I’m always tempted to use my driver on every hole, or aim for the pin even when the ball is lodged near a water obstacle. Being strategic on a golf course is certainly difficult to do and life would certainly be easier if we had a “mulligan” available to us every shot. In social selling, there are few or no mulligans available.
The prospect is empowered to control the conversation. It is easier than ever for them to ignore a seller or simply mute them.
Typically, decision makers are not be in a purchasing cycle unless leads are served up by the marketing department. Social selling is a one-to-one nurturing activity where you’ll stand out if you are more strategic with building a true relationship.
Here are five ways you can elevate your social selling practice to be more strategic and relational as you communicate with prospects:
- Be a curator: Publishing your (or your company’s) own content all the time is self-serving. I recommend that you share a wide variety of content with a healthy dose of personal interest. This is good for business. People like to do business with people they find interesting.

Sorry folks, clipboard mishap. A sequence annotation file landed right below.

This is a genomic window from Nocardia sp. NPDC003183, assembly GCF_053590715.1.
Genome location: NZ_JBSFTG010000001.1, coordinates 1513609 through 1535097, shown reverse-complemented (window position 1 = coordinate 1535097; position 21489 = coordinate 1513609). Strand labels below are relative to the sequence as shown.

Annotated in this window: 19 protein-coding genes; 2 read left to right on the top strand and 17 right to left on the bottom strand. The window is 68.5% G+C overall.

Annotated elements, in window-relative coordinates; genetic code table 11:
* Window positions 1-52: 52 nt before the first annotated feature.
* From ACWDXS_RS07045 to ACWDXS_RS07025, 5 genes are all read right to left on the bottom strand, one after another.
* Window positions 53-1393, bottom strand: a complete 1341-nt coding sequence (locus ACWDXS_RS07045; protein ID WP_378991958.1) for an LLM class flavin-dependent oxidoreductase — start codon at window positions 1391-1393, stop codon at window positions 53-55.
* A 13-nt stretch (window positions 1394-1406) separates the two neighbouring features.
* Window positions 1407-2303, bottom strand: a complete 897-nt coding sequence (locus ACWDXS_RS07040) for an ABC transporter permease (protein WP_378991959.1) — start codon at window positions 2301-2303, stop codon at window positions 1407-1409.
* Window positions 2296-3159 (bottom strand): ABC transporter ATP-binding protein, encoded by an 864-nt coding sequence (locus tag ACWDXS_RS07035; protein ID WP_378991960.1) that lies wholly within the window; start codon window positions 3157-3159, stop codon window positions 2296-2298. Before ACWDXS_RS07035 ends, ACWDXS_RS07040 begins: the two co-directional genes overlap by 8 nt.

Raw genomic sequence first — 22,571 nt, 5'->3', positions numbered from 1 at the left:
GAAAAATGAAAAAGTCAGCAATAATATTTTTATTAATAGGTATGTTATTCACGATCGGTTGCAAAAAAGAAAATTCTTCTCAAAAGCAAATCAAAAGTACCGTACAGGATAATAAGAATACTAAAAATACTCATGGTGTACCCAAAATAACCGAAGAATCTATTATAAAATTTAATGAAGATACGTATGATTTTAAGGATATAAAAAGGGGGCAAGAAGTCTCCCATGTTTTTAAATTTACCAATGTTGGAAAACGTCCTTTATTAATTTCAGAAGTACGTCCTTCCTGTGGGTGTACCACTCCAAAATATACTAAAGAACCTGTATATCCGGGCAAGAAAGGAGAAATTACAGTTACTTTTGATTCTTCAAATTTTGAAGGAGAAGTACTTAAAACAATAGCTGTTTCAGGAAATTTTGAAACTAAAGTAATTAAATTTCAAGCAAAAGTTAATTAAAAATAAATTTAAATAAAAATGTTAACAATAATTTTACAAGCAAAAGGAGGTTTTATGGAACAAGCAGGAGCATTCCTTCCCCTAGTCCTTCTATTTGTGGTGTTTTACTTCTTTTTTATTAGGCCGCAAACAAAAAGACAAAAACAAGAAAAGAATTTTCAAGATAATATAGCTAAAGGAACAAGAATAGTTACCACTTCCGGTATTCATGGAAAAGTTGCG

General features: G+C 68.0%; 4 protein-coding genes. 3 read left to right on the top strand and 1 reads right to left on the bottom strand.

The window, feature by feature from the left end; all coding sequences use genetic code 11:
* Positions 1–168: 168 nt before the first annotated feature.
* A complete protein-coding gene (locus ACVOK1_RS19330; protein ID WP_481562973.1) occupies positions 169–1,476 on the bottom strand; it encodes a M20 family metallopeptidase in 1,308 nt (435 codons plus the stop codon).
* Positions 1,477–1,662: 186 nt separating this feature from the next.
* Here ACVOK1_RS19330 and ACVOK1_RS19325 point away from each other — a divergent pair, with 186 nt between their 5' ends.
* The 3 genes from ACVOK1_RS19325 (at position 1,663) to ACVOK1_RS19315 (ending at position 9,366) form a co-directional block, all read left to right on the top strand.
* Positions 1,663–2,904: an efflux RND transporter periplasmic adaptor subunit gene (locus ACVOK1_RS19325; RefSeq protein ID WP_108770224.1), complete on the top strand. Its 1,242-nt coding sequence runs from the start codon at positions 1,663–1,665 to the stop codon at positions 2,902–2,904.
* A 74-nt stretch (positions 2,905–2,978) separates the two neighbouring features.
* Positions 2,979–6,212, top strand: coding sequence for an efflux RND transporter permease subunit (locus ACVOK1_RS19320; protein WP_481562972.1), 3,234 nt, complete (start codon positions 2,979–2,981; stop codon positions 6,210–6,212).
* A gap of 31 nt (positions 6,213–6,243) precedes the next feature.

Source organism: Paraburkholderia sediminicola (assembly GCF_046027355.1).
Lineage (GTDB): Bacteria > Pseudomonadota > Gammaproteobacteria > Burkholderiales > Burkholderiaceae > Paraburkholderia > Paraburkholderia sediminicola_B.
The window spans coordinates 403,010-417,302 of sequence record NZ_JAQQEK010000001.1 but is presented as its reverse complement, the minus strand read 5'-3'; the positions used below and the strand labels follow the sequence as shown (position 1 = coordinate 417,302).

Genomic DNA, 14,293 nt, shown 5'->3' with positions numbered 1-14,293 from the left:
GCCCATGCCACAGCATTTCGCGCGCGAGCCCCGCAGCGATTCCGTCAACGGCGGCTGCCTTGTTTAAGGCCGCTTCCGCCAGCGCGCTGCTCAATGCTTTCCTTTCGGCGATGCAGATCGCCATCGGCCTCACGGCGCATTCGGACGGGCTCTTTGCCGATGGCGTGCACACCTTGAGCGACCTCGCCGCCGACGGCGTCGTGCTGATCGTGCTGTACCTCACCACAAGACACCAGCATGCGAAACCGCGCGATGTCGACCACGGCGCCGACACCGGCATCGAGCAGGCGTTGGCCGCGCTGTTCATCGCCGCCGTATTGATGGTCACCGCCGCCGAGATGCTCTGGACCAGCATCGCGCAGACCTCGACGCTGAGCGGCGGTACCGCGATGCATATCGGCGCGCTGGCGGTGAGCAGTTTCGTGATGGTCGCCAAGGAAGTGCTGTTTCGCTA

- Engage more, decorate less. Engaging means replying, adding value, asking questions. Liking or retweeting content without comment is mere “decoration.” You should spend more time engaging than decorating as prospects will pay more attention to you this way.
- Always be connecting: Social networks suggest which folks you should connect with, and there is a reason for this. The more connected you are, the bigger your social capital. On social networks, we are the sum of our number of connections and the quality of what we post.
- Be personable: Emotions are underrated in the business world. You may have heard critics of LinkedIn claim it feels a lot more like Facebook these days (personal posts, videos, etc.). This is good, ultimately, in many ways. People like to do business with people they like.
- Work those VBRs (Valid Business Reasons): If you’re going to use LinkedIn In-Mail, you must carefully craft your messages to make sure they are aligned to your business reason. The last thing you want is to appear like it is a marketing message. Remember, people on social networks are a lot more sensitive to spammy behaviors.
About the author: Yann Ropars is the vice president of digital marketing at Miller Heiman Group. Follow him on Twitter @YannR.